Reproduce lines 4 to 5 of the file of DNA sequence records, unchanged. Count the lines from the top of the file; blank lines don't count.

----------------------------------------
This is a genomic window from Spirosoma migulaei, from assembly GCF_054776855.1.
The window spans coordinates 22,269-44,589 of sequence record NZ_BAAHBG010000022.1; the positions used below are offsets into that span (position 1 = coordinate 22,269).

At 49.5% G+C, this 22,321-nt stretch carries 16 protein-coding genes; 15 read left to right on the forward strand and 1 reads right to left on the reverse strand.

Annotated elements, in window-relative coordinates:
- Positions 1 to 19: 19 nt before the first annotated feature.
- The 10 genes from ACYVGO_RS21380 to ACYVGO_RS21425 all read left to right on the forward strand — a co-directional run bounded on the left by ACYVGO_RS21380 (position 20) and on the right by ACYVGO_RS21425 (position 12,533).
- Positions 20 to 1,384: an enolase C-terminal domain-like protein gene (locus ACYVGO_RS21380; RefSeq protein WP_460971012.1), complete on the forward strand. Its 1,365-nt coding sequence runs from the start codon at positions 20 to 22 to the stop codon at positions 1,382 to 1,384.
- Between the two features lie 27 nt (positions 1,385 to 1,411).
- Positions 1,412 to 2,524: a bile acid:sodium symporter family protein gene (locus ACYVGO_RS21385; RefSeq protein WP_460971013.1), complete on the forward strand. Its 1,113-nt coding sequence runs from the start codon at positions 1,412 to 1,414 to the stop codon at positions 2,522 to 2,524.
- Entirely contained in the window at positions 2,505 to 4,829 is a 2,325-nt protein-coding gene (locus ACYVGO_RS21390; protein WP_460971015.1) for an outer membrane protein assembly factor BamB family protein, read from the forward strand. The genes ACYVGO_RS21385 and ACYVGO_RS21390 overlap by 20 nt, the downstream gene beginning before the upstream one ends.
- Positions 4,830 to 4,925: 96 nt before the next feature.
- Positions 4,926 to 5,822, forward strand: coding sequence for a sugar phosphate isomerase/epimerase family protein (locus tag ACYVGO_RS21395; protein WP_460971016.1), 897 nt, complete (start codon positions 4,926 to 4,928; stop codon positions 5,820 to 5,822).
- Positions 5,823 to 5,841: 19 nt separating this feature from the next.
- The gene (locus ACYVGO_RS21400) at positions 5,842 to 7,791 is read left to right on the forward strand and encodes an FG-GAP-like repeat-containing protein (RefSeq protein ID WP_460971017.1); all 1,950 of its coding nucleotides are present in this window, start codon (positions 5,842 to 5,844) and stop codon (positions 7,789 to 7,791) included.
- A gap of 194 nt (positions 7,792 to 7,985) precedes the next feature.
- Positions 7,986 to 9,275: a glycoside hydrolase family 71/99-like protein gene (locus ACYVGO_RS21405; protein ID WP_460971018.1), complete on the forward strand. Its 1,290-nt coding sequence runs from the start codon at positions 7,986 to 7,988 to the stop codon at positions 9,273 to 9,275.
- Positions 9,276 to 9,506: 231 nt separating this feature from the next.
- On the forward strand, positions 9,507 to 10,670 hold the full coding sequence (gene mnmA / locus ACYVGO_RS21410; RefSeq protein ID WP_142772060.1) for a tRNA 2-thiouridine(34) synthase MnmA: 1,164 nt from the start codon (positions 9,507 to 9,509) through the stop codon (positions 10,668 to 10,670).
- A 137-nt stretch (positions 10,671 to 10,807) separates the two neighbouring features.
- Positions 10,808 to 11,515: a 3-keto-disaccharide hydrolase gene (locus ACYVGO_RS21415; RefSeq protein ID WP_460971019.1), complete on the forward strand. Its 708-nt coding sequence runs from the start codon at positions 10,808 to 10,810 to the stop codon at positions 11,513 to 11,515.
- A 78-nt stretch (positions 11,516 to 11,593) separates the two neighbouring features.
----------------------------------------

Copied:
Annotated elements, in window-relative coordinates:
- Positions 1 to 19: 19 nt before the first annotated feature.